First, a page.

The schedule of the project has kept, however, and potential problems have been solved in weekly Big Room sessions. Joint innovations have earned savings on the construction costs. Laser scaling of the excavated rock faces was utilized in design in many ways, and the inventory of the existing structures was imported to the building information model. The model helps the design and construction disciplines perceive the challenging geometry. The project involves a vast amount of building services penetrations, the reservations for which have been coordinated with the help of the model. Modeling helps perceive the executability of densely reinforced concrete structures, all the interfaces to be matched in the large project, and creating a structural calculation model based on its challenging geometry.
The project involves extensive and versatile collaboration between the client, the contractor and various design and expert organizations. In addition to the Sweco environment built on Tekla Structures, the project team has used various software programs, including Tekla BIMsight, Trimble Connect, Strusoft Fem-Design, Dlubal RFem, Ansys Mechanical, IDEA StatiCa, Autodesk Simulation Mechanical, Autodesk Robot Structural Analysis, Peikko Designer, Hilti Profis, Adapt-PT, AutoCAD, ArchiCAD and MagiCAD. The data is mainly transferred in DWG, IFC and Tekla Analysis model formats. Tekla and other IFC models are used on mobile devices with the help of the Trimble Connect application. Moreover, the native Tekla model of the steel canopies is shared among the design agency, the construction site and the fabricator using the Model Sharing function. The data of the drawings and IFC models of the new steel structures in the seating areas has been shared using Trimble Connect. The process is monitored based on assembly status specified by the project parties. Sweco used the IFC models of the other design disciplines as references in creating its model and modeled the steel canopies separately using version TS 2016i. The IFC models of the structures supporting canopies were then transferred to the TS2016i model. The project used Sweco’s own drawing templates, macros and components. In addition, Peikko Group, among others, used the database file of the model to manufacture the Delta beams. Beam information was moved from the Tekla model directly into the ERP system.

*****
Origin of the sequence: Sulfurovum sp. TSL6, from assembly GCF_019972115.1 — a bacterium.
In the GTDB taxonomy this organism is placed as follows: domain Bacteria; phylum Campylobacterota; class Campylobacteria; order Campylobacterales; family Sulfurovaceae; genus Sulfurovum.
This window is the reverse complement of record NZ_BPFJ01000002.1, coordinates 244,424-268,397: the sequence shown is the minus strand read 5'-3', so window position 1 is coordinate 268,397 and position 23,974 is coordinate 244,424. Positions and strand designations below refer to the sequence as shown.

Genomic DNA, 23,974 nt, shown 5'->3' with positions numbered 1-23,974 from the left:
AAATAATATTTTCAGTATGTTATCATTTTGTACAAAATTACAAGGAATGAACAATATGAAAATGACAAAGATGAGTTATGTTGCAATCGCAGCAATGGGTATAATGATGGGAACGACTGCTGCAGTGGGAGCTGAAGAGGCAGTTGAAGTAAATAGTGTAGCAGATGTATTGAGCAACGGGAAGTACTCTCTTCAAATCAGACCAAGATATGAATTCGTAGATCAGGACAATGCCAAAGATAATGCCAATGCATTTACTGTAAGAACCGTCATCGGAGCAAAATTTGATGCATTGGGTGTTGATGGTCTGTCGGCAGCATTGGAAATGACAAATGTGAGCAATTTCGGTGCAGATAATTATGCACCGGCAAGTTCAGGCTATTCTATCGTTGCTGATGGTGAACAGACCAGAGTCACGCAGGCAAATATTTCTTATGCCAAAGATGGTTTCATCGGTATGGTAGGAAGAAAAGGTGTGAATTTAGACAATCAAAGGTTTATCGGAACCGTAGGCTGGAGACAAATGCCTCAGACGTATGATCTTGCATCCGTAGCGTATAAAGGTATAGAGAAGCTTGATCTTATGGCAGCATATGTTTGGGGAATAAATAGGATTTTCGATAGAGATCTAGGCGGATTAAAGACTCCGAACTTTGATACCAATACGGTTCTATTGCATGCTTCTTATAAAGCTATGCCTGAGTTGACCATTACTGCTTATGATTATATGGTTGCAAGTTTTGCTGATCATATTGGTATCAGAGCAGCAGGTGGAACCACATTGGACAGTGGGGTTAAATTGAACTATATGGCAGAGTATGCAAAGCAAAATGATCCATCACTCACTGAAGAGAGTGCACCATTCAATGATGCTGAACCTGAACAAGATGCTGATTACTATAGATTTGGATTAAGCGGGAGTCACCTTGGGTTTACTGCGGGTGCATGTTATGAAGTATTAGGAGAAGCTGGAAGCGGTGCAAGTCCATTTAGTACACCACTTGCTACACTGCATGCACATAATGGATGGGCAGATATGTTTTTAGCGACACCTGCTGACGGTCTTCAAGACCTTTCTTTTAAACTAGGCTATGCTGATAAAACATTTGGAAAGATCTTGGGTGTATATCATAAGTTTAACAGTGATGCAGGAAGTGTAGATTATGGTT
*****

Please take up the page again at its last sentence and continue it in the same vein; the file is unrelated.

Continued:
Owner: Stadion-säätiö sr
Developer: Helsingin kaupunki
Developer: Indepro Oy
Developer: Suomen Louhintakonsultit Oy
Earthwork and excavation contractor: Lemminkäinen Infra Oy
Project management contractor (structural): Skanska Talonrakennus Oy
Project management contractor (electrical): Assemblin Oy
Project management contractor (HVAC): Are Oy
Sprinkler contractor: PK Sprinkleriasennus Oy
Architect: Arkkitehtitoimisto K2S Oy
Architect: Arkkitehdit NRT Oy
Architect/BIM coordinator: Gravicon Oy
Architect: White Arkitekter KB
Architect: Wessel de Jonge Architecten BNA B.V.
Architect: Akukon Oy
Architect: Arkkitehdit MV Oy
Structural design: Sweco Rakennesuunnittelu Oy
Structural design: Sweco Asiantuntijapalvelut Oy
MEP design: Ramboll Talotekniikka Oy
Sprinkler design: Festec Oy
Geotechnical design: Helsingin kaupunki
Kitchen design: Helsingin kaupunki
Inventory modeling: Tietoa Finland Oy
External structural plan review: A-Insinöörit Suunnittelu Oy
Traffic engineering: Maisema-arkkitehtitoimisto Näkymä Oy
Cost accounting: Granlund Consulting Oy
Hazardous chemical survey: Delete Finland Oy
Hazardous chemical survey: Vahanen Oy
Fire technical design: Palotekninen Insinööritoimisto Markku Kauriala Oy
Innovation project (timber): Kustannusosakeyhtiö Koivuniemi
Steel fabrication: Peikko Finland Oy